Presidency: What Did He Know and When Did He Know It?
Mr. Steinhorn, professor of communications at American University, is co-author of the book, By the Color of Our Skin: The Illusion of Integration and The Reality of Race (Dutton, 1999). He is a member of the board of HNN."What did he know, and when did he know it?"
That central question in Watergate should be reverberating throughout
America today amid the continuing revelations that President Bush and
his administration knew more about Osama bin Laden's terrorist plans
than the President ever has acknowledged.
It's taken months for this news to come out, but we now know that the
CIA warned the President specifically about the potential for an al
Qaeda hijacking. We also know about FBI memos expressing concern over
terrorist use of American flight training schools. Is there more to
This is a president who has shamelessly used September 11 to his
political advantage -- his advisor, Karl Rove, stated that Republicans
should run on September 11, and most recently the President has been
selling wealthy GOP donors photos of his conversations with the Vice
President that day. Rather than riding the popularity wave from
September 11, shouldn't the president -- who said he would do things
differently in Washington -- have leveled with the American people and
disclosed this information long ago?
We've grown accustomed to thinking of Washington scandals only in terms
of sex, cover-ups, dirty deeds and lying to the public. But let's assume
further revelations come out that the president could have done more to
prevent this tragedy. Shouldn't that rise to the level of scandal -- a
scandal of failed leadership, of incompetence, with historical
ramifications? Wouldn't the consequences of Bush's inaction dwarf
anything President Clinton did in the Oval Office?
Only 11 days after the Japanese attack on Pearl Harbor, President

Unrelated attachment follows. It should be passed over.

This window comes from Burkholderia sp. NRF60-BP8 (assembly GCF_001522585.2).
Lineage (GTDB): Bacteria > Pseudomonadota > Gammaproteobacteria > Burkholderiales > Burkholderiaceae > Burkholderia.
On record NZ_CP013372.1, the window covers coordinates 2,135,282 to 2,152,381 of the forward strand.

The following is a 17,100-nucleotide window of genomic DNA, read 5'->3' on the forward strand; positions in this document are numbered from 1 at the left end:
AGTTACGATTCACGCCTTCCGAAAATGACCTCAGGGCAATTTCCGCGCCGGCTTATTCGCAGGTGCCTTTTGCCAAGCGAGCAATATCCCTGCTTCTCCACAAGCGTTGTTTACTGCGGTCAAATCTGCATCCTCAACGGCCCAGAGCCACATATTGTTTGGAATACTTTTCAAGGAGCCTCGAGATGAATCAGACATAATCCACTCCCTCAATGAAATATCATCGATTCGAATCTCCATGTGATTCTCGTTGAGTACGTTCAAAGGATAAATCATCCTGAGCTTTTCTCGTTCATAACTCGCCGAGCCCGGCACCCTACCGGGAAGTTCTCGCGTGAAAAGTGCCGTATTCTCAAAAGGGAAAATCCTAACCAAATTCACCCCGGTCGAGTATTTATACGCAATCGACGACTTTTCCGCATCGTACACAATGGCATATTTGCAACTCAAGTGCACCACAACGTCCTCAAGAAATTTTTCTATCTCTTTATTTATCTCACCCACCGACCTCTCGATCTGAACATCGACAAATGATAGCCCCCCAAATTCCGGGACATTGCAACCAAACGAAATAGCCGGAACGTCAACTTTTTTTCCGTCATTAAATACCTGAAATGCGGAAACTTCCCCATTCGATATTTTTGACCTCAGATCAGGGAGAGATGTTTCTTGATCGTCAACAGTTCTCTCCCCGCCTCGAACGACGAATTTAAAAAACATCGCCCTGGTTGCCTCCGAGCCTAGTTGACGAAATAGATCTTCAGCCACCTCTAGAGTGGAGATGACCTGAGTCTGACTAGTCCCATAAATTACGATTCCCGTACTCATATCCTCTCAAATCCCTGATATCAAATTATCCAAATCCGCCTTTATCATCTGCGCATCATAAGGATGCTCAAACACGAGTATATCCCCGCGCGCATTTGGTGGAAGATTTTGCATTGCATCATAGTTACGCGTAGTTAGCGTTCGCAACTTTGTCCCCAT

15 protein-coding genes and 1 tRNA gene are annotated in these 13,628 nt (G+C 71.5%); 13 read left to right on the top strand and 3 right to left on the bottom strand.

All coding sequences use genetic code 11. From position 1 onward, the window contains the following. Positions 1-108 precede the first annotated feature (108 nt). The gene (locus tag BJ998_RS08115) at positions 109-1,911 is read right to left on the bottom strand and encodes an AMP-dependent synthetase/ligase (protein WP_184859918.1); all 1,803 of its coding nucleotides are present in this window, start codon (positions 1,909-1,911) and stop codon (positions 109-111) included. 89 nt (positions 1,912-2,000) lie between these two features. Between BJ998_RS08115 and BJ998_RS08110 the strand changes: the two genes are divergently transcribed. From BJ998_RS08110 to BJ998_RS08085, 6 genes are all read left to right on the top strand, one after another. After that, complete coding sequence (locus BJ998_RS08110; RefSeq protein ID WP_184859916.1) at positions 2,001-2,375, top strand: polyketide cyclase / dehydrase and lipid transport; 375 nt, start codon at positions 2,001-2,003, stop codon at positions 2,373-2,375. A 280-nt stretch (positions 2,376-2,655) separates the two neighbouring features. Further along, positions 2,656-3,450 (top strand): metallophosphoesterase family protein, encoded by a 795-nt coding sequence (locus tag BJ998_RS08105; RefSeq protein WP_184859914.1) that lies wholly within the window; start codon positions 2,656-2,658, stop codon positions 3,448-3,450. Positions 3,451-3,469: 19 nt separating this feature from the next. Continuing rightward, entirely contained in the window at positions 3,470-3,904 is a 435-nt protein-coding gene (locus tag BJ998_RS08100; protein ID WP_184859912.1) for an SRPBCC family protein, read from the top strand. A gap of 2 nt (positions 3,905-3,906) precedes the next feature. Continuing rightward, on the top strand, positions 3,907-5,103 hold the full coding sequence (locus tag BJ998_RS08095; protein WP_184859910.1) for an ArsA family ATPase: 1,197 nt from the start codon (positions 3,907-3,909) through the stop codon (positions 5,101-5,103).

Roosevelt issued an executive order establishing a commission"to
ascertain and report the facts relating to the attack," and he named
Supreme Court Justice Owen Roberts to head it. Soon after World War II
ended, Congress likewise created a Joint Committee on the Investigation
of the Pearl Harbor Attack. Both reports absolved the Roosevelt
administration but singled out naval commanders in Hawaii for failing to
heed a war warning from Washington, though in the congressional document
two Republican senators filed a blistering minority report criticizing
the Roosevelt administration.
President Bush has often compared September 11 with Pearl Harbor. But
for some reason he initially resisted the creation of a joint
congressional committee to look into September 11. Congress went ahead
anyway, and now the committee is poised to investigate.
As a nation our emotions remain raw, and we may not be ready for any
investigation of what the president and his advisors knew before
September 11. But as a constitutional democracy, we deserve answers.
Once again, we must ask:"What did he know and when did he know it?"
comments powered by Disqus
Scott Spector - 5/18/2002
A tentative answer: he has never shown any ability to process information and weigh alternative response strategies. He would never be capable of either anticipating the potential threat represented by the intelligence information we now know him to have had before 9-11, or, it seems, even understanding the gravity of the situation when told the bald fact of the hijackings. Phrased as a question: Does any serious observer think that Bush is running the country?